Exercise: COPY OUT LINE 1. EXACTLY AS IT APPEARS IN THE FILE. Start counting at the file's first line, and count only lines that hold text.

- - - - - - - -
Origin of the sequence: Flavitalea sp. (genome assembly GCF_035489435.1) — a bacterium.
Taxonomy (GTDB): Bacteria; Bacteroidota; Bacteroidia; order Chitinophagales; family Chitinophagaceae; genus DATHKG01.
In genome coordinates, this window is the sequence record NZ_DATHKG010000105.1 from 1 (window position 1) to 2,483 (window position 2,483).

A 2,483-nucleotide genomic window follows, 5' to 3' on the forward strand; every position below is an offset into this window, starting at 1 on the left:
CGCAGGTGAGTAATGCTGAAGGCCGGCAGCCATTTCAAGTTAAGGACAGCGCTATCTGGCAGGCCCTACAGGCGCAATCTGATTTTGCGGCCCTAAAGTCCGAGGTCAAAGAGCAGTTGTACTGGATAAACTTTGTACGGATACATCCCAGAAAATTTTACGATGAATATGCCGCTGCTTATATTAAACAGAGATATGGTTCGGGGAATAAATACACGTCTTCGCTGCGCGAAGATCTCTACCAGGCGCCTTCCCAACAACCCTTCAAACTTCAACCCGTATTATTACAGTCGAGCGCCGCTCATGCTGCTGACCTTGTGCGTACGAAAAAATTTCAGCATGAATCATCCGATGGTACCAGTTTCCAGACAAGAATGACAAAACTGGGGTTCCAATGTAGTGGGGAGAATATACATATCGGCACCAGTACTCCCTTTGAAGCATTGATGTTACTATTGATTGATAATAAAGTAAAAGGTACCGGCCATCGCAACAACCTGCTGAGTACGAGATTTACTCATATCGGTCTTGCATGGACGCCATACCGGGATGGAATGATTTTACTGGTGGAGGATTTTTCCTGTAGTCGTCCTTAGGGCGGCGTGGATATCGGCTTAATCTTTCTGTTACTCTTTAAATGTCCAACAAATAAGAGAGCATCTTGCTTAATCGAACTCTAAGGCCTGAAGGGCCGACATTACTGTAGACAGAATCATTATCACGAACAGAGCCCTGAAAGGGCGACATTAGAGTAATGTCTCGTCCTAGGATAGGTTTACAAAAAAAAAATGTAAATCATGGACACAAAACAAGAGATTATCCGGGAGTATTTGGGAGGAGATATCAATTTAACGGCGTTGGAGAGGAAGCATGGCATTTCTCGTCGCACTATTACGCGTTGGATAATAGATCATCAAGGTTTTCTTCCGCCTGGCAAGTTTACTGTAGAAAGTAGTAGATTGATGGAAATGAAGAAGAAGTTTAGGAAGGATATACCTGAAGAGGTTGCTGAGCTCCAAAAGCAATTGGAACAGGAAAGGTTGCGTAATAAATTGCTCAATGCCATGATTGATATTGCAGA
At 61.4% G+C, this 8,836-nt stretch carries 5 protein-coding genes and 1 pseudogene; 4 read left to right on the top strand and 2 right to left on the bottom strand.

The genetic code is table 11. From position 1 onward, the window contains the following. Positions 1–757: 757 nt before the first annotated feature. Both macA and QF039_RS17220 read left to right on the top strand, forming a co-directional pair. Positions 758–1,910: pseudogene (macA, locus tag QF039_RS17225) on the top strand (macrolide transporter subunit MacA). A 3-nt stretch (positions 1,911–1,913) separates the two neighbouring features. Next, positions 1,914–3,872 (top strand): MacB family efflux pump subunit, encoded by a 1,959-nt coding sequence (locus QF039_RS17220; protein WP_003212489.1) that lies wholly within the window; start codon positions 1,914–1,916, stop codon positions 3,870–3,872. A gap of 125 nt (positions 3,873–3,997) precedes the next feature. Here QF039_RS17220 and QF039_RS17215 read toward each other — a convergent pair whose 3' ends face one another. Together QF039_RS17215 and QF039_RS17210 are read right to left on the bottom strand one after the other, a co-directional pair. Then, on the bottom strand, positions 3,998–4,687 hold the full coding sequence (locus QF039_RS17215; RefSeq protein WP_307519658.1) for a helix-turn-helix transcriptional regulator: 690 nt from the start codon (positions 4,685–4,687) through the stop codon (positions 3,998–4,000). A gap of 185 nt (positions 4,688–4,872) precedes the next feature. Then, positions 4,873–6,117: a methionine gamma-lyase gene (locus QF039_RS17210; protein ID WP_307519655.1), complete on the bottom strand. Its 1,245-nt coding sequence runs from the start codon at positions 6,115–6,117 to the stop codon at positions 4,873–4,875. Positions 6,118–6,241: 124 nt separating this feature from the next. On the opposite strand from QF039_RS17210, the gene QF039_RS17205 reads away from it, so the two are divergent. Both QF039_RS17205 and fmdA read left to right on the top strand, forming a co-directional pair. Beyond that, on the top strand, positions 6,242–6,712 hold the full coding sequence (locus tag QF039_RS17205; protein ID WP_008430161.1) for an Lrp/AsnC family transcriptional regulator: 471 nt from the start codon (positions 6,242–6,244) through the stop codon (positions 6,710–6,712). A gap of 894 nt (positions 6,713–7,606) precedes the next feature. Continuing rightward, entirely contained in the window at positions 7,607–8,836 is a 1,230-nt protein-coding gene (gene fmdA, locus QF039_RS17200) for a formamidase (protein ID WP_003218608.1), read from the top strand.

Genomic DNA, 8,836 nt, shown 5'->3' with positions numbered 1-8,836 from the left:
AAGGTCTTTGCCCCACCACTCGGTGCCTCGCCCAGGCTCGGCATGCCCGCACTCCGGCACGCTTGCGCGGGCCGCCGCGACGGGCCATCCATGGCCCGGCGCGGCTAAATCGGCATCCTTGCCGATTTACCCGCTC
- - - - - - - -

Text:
Origin of the sequence: Flavitalea sp. (genome assembly GCF_035489435.1) — a bacterium.